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Review - First Daughter by Eric Van Lustbader

Forge Books, 434p, ISBN: 978-0-7653-6142-4
Synopsis - Jack McClure has had a troubled life. His dyslexia always made him feel like an outsider. He escaped from an abusive home as a teenager and lived by his wits on the streets of Washington D.C. It wasn’t until he realized that dyslexia gave him the ability to see the world in unique ways that he found success, using this newfound strength to become a top ATF agent.

When a terrible accident takes the life of his only daughter, Emma, and his marriage falls apart, Jack blames himself, numbing the pain by submerging himself in work. Then he receives a call from his old friend Edward Carson. Carson is just weeks from taking the reins as President of the United States when his daughter, Alli, is kidnapped. Because Emma McClure was once Alli’s best friend, Carson turns to Jack, the one man he can trust to go to any lengths to find his daughter and bring her home safely.

Having previously read and enjoyed some of this author's stories in the Bourne series, I was very interested to read this novel, the first in the McClure-Carson series. The premise promises much but delivers little.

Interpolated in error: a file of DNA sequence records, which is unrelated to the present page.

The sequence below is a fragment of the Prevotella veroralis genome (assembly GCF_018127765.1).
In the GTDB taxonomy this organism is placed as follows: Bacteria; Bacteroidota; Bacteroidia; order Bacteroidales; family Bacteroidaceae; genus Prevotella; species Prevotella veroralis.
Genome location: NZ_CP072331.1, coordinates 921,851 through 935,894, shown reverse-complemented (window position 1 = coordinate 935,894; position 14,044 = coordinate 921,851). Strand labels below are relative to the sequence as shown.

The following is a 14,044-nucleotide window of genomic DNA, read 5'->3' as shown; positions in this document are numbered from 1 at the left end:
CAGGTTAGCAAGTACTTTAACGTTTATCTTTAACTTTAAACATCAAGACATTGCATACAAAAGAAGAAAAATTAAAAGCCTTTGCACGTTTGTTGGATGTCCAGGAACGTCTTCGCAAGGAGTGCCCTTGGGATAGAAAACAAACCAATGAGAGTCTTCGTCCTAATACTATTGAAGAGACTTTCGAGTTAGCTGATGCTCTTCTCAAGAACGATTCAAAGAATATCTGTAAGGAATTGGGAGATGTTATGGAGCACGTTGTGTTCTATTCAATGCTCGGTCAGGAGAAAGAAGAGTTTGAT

A dyslexic hero with a lot of personal baggage is thrown into a situation not of his making, which rapidly dissolves into a covert war between a religious fantaticism of an outgoing president and the political maneuverings of the incoming one. Add a ghost, a super-spy and a young girl being brainwashed into the mix and it promises to be a first class thriller.

Instead it comes across as outright preachy in places, with neither action nor the whodunit able to gain the upper hand. The leaps of intuition are gigantic in places and at other points it makes the reader wonder if the other investigators were physically blind to not spot the inconsistencies. Too much emphasis is placed on Jack's dyslexia and how it imbibes him with an almost supernatural way of solving cases. Not even the interesting and complex triangle of a relationship that develops between Jack, Alli and Emma can save this story from being anything but a disappointment.

Note - This book was received for review/feature consideration.
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  1. It's good to see someone stepping up against some NYT Bestseller, people often grant those book inappropriate attention just because they somehow make it into the list.



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